School of Surveying and Spatial Information Systems
The University of New South Wales
GPS Data Logger for Sports Training
by Peter Mumford
Supervised by Prof. Chris Rizos
Edited by J. M. Rüeger
Physiological data collected from an athlete during training is useful in performance and training assessment. Tagging this data with time, position and speed offers additional benefits. The basic aim of this project was to develop a prototype device with the function of logging (to a memory card) physiological data tagged with time, position and speed.
The heart beat rate is the most common physiological data collected by athletes. It was planned to used it for this project. The Global Positioning System (GPS) was used to provide time, position and speed, and a MultiMediaCard employed for the storing of the data.
Figure1: PC parallel port to MultiMediaCard interface
A Sigtec MG5001 GPS receiver provides the time, position and speed data as well as a microprocessor with spare processor capacity and I/O ports to facilitate the data logging functions. Data logging modules, developed with the ARM Software Development Toolkit v2.50, were integrated with the existing Sigtec firmware. Communication with the Sigtec receiver is via a RS232 serial link to a PC running the Sigtec development programs (Product Support Software (PSS) and GPSLoad). A serial flash memory card (MultiMediaCard) is used to store the logged data. The communication between the MultiMediaCard and a PC is via the parallel port and a Win32 API application, using DLL (DLPortIO.DLL) from Scientific Software Tools for low level interfacing (follow the 'PortIO' hyperlink). The types of heart rate sensors suitable for this project have a chest strap with embedded electrodes that pick up the voltage difference across the chest when the heart muscles are activated. A typical example of this type is made by is Polar Electro Oy. Locally, these sensors are available from Pursuit Performance, Australia.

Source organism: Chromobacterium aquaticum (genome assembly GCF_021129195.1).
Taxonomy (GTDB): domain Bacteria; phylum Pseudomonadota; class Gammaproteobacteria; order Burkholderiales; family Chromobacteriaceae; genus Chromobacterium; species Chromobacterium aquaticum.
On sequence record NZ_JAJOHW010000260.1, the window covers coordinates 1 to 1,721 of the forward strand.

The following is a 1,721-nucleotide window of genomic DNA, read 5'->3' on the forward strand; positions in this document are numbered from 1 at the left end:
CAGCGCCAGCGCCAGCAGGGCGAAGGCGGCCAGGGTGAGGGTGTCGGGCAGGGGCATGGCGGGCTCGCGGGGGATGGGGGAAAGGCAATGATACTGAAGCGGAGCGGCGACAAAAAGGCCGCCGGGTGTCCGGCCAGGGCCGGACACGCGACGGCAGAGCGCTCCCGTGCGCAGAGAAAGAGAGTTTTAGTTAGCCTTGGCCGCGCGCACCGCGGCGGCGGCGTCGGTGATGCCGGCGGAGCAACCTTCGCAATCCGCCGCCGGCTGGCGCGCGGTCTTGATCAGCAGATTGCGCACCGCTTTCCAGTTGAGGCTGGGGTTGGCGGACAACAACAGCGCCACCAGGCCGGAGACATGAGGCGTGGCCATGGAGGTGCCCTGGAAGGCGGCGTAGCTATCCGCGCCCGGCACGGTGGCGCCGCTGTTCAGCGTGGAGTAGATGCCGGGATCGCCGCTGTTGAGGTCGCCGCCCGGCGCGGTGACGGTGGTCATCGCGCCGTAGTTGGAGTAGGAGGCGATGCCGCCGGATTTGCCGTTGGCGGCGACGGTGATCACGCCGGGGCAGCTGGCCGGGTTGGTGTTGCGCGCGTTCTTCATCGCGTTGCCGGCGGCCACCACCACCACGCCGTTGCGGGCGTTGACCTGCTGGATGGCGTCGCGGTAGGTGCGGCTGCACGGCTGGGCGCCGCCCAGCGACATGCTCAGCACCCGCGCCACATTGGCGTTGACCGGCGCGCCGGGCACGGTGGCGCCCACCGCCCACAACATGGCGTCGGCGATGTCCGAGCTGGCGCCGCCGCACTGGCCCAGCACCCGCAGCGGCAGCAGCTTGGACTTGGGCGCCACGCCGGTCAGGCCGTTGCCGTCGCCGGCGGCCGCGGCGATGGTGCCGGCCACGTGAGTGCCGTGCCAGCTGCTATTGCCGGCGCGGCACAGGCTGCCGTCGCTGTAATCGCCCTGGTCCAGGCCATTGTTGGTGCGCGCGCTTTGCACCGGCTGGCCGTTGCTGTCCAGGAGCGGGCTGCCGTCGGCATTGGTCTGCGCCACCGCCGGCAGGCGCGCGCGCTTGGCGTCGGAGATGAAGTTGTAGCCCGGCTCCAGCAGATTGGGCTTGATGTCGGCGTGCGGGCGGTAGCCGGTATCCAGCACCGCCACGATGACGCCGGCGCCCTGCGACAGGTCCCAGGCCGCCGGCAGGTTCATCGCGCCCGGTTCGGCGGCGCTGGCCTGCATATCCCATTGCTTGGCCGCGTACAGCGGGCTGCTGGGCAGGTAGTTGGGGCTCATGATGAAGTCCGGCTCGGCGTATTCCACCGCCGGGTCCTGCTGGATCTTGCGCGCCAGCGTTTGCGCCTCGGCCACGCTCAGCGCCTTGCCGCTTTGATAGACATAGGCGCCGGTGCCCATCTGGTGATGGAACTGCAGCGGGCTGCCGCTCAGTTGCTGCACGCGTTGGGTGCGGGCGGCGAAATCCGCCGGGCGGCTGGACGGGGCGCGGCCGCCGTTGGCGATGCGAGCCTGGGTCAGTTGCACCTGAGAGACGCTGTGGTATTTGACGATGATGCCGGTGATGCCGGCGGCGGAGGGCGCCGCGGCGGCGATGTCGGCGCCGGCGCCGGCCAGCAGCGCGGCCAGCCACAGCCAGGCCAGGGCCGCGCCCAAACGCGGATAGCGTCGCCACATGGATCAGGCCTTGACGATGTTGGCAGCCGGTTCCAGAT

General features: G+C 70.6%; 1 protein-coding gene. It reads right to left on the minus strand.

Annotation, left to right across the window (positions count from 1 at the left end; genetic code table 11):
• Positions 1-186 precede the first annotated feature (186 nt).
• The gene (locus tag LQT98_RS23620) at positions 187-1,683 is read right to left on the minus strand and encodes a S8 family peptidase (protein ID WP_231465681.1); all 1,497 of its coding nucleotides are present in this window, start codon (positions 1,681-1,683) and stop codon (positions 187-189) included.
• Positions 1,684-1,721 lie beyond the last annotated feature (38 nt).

The Sigtec MG5001 GPS receiver is well suited for the development of custom firmware. It uses the Mitel GP4020 broadband processor (appears to be available from Zarlink) that incorporates an ARM microprocessor. It provides access to many data lines and ports via a 51 pin plug on the card. This facilitates the debugging of code, as well as communication with external circuits. It provides a Serial Peripheral Interface (SPI) that is useful for connecting to SPI devices, such as Liquid Crystal Displays. The SPI is used to communicate with the MultiMediaCard, despite its limitations (see 'Key Findings').